Pursuant to the 1993 determination of the Acting Secretary of State, and subsequent action consistent with such determination, certain items are controlled pursuant to Section 6(j) of the Act, while others are controlled pursuant to Section 6(a), and, therefore, require a license for anti-terrorism (AT) reasons for export or reexport to the designated terrorist-supporting countries, as appropriate. The Department of Commerce refers all license applications for items controlled for AT reasons to the Department of State for review. Transactions involving exports or reexports of items controlled pursuant to Section 6(j) to military or other sensitive end-users in designated terrorist-supporting countries are subject to a general policy of denial. The applicable controls are contained in the listed EAR sections.
With respect to items controlled pursuant to Section 6(a) (including exports or reexports of certain items even to non-sensitive end-users), a determination must be made regarding whether the requirements of Section 6(j) apply. If the Secretary of State determines that the particular export “could make a significant contribution to the military potential of the destination country, including its military logistics capability, or could enhance the ability of such country to support acts of international terrorism,” the Department of Commerce and the Department of State must notify the appropriate congressional committees 30 days before issuing a license, consistent with the provisions of Section 6(j) of the Act. Transactions not subject to such requirements are generally reviewed on a case-by-case basis.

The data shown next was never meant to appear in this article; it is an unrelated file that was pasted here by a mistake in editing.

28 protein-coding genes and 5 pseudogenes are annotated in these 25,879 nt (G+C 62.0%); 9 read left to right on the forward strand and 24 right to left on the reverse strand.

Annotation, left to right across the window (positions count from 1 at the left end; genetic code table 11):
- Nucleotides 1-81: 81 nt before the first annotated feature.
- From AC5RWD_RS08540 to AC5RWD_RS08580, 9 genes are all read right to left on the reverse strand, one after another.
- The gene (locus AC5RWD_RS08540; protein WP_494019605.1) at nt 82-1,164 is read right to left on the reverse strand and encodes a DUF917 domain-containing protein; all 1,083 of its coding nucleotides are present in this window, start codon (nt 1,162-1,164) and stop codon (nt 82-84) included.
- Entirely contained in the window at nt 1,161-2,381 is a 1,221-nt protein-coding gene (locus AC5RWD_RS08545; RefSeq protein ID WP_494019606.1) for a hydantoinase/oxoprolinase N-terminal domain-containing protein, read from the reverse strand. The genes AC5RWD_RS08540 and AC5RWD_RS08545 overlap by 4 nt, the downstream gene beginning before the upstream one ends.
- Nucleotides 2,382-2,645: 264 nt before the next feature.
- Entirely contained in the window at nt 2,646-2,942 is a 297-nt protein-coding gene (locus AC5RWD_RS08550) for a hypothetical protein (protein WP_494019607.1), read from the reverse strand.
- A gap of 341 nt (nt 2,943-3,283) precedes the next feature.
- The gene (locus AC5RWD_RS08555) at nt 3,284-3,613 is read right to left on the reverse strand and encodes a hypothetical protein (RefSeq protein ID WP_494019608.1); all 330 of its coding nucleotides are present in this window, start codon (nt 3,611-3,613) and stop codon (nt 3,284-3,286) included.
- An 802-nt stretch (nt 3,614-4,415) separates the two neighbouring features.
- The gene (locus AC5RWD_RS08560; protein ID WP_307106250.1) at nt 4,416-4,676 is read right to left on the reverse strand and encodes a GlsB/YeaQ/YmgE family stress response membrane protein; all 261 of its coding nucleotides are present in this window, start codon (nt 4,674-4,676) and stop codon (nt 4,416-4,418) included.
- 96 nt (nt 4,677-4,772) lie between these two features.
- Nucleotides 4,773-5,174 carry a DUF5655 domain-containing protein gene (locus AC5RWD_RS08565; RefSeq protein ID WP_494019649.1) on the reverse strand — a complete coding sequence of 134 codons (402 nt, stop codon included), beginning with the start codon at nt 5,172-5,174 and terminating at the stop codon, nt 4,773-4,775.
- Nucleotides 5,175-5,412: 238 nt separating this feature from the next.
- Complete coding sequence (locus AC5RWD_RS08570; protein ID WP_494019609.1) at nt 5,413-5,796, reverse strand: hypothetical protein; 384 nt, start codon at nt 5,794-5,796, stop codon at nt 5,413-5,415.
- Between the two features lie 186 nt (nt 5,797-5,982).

However, as described further in Chapter 5, the United States maintains comprehensive embargoes on exports and reexports to Cuba, Iran, Sudan, and Syria. As a result, the U.S. Government reviews license applications for exports and reexports of most items to these countries under a general policy of denial, with certain very limited exceptions. The Department of Commerce continues to maintain AT controls with respect to these countries, though such controls and the related licensing policies are secondary to the comprehensive embargoes in place.